Cloth in West African History

By Rovine, Victoria L. | African Studies Review, December 2007 | Go to article overview

Cloth in West African History


Rovine, Victoria L., African Studies Review


Colleen E. Kriger. Cloth in West African History. Lanham, Md.: AltaMira Press, 2006. xxii + 214 pp. Photographs. Maps. Charts. Notes. Bibliography. Index. $80.00. Cloth. $32,95. Paper.

Cloth is a paradoxical raw material for the reconstruction of history. When used as clothing, its most common manifestation, cloth is highly visible, often revealing cultural values and social strata as well as aesthetic preferences. It is also highly mobile, leaving a record of travel, trade, and gift contacts. These factors make it a rich source of historical information.

Yet cloth also presents particular challenges as a primary document for historical research. Cloth itself is ephemeral; often used until it wears out, it rarely survives in archaeological contexts. Descriptions of cloth and clothing in travelers' accounts or trade records are often colored by the observers' own expectations and by the close link between dress and perceptions of morality (or immorality). Colleen E. Kriger undertakes an ambitious task in employing cloth and clothing as the raw material for her investigation of complex histories in West Africa, centered on the lower Niger River region. She succeeds in demonstrating that textiles and clothing can serve as windows onto richly layered African histories.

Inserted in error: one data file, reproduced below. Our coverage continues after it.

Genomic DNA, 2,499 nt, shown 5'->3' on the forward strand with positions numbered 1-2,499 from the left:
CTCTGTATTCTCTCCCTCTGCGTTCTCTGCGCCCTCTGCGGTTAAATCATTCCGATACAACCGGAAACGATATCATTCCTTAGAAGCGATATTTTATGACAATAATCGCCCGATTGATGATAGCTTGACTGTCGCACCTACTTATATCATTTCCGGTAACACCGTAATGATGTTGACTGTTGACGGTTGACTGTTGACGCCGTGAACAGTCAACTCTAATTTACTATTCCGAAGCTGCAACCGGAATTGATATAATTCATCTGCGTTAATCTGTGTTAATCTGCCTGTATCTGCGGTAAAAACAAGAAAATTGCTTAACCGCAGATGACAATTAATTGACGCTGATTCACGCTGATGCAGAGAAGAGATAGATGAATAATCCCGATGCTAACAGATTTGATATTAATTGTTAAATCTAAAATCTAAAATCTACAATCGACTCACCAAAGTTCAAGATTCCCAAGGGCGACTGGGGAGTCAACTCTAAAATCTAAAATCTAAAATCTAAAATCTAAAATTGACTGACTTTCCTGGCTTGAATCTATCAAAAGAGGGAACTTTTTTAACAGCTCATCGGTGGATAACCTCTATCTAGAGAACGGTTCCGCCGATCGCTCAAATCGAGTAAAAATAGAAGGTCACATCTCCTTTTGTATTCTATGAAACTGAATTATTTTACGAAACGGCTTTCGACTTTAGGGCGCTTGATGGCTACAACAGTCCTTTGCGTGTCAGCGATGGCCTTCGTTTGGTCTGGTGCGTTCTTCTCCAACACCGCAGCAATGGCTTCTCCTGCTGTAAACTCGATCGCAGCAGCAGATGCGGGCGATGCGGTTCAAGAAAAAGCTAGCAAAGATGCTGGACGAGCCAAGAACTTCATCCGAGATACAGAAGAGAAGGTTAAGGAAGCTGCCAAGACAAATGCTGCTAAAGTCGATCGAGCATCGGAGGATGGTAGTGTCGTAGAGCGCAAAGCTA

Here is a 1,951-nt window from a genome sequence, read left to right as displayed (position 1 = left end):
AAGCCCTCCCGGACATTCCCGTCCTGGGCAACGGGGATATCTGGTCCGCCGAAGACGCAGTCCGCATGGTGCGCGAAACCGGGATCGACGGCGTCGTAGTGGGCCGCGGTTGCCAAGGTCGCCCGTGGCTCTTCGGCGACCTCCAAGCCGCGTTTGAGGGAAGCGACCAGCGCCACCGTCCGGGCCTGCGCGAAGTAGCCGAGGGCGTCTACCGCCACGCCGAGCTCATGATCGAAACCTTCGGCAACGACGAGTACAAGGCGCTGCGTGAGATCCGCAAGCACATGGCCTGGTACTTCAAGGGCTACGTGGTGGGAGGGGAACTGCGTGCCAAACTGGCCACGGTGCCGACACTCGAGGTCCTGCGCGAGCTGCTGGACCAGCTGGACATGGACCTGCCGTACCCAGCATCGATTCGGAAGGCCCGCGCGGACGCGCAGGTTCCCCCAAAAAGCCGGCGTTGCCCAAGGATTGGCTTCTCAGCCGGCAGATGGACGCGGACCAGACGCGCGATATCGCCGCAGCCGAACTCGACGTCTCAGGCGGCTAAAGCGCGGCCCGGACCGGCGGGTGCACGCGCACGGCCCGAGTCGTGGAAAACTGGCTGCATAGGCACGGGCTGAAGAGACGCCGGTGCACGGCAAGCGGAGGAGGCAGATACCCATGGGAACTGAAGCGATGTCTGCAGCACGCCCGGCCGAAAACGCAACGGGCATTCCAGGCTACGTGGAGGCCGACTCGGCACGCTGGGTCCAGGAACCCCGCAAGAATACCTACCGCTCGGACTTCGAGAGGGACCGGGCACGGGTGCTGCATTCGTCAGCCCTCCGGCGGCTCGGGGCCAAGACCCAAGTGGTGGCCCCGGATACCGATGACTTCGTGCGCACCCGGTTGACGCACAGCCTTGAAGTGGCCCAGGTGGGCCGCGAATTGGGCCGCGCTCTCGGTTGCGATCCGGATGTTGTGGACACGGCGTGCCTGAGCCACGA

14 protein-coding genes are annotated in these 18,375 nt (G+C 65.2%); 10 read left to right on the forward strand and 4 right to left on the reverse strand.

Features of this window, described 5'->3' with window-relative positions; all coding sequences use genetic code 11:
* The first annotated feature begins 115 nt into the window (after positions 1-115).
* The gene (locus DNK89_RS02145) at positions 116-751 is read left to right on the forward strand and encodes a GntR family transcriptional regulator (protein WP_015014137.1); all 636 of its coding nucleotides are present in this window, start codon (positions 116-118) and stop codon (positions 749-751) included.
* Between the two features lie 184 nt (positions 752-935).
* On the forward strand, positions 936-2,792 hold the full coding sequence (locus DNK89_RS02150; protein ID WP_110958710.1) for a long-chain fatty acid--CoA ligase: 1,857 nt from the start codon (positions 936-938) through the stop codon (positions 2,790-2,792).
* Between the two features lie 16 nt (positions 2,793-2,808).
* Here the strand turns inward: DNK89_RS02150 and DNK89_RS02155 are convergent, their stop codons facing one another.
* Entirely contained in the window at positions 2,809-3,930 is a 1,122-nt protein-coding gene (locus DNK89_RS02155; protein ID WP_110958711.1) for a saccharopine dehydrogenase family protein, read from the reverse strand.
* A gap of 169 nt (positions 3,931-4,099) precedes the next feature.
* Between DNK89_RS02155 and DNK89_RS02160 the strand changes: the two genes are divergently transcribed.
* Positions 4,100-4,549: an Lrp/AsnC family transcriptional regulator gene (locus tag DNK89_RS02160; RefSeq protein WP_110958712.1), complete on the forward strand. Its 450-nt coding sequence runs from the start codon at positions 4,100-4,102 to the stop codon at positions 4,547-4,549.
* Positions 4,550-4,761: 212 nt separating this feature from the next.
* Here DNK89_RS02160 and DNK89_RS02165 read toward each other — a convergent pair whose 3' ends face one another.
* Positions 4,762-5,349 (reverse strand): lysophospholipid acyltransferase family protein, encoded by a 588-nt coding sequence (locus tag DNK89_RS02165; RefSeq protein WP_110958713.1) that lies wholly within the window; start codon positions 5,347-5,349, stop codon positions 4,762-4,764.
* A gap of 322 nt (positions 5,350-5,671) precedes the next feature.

Taking three specific textiles as her starting points, Kriger follows their threads (to use an irresistible metaphor) to linguistic, archaeological, literary, economic, political, technological, and iconographic forms of historical evidence. She draws together these disparate sources to elucidate long histories of innovation and international exchange. The three textiles, all from Nigeria, are an elaborately woven woman's wrapper, a pair of embroidered man's trousers, and a wrapper adorned with resist-dyed patterns in indigo dye. The wrappers were collected by the author in the 1970s, and the trousers were collected in 1930. Each textile provides Kriger with a way into broad subjects, including the development of weaving technologies in the region, the interaction between local weavers and regional or transnational influences, the development of indigo resist dyeing techniques, and the impact of colonial policies on African textile production and markets. Each discussion spans chronological and geographical distances, moving from the scant yet tantalizing evidence of centuries-old textiles (beginning with the eleventh-century fabrics found in the Bandiagara region of Mali) to the adaptation of a variety of synthetic fibers and dyes in late twentieth-century Nigeria. …

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